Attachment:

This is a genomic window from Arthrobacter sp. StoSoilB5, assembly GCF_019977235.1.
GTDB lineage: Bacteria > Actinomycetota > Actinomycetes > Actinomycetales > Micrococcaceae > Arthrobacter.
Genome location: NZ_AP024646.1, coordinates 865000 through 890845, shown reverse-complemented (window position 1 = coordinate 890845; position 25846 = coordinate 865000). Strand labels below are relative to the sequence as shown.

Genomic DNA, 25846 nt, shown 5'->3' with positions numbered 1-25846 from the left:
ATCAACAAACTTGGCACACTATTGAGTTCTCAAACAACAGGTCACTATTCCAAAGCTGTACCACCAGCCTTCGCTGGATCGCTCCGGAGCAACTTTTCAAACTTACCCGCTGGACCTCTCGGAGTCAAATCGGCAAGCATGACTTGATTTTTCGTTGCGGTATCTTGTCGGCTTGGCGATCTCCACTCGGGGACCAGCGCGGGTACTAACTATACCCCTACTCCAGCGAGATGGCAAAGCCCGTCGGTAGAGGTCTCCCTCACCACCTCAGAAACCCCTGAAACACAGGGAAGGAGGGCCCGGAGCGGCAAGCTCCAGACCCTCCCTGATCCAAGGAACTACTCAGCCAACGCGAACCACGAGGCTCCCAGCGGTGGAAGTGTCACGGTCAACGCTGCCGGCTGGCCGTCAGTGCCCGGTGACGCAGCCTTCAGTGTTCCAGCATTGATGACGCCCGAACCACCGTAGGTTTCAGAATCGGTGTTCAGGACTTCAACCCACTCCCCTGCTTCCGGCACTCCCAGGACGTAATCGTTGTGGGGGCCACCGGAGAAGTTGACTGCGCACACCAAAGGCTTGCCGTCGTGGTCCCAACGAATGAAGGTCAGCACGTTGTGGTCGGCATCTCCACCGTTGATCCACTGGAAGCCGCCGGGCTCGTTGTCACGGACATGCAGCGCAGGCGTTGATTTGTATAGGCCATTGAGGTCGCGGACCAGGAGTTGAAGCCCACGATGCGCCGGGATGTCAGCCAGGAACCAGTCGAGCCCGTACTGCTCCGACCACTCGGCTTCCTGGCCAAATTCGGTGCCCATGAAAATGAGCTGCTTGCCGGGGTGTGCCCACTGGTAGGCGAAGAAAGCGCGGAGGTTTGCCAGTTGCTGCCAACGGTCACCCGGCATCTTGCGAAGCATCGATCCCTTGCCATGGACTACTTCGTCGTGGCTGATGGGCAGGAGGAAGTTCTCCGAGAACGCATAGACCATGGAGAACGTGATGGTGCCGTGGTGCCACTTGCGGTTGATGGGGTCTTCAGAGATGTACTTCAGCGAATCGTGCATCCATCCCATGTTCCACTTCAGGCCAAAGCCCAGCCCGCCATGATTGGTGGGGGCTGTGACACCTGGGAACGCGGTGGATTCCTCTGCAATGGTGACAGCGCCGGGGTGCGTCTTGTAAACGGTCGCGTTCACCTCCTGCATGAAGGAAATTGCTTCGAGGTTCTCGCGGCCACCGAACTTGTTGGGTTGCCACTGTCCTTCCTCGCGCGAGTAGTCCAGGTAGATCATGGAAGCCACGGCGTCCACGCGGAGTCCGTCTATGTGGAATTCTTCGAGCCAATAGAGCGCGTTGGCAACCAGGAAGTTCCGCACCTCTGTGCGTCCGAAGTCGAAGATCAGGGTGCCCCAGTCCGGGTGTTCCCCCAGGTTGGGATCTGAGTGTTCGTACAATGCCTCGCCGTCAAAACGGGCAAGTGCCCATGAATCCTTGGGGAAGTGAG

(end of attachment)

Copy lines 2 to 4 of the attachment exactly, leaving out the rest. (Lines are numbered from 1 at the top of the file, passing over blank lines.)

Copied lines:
GTDB lineage: Bacteria > Actinomycetota > Actinomycetes > Actinomycetales > Micrococcaceae > Arthrobacter.
Genome location: NZ_AP024646.1, coordinates 865000 through 890845, shown reverse-complemented (window position 1 = coordinate 890845; position 25846 = coordinate 865000). Strand labels below are relative to the sequence as shown.

Genomic DNA, 25846 nt, shown 5'->3' with positions numbered 1-25846 from the left: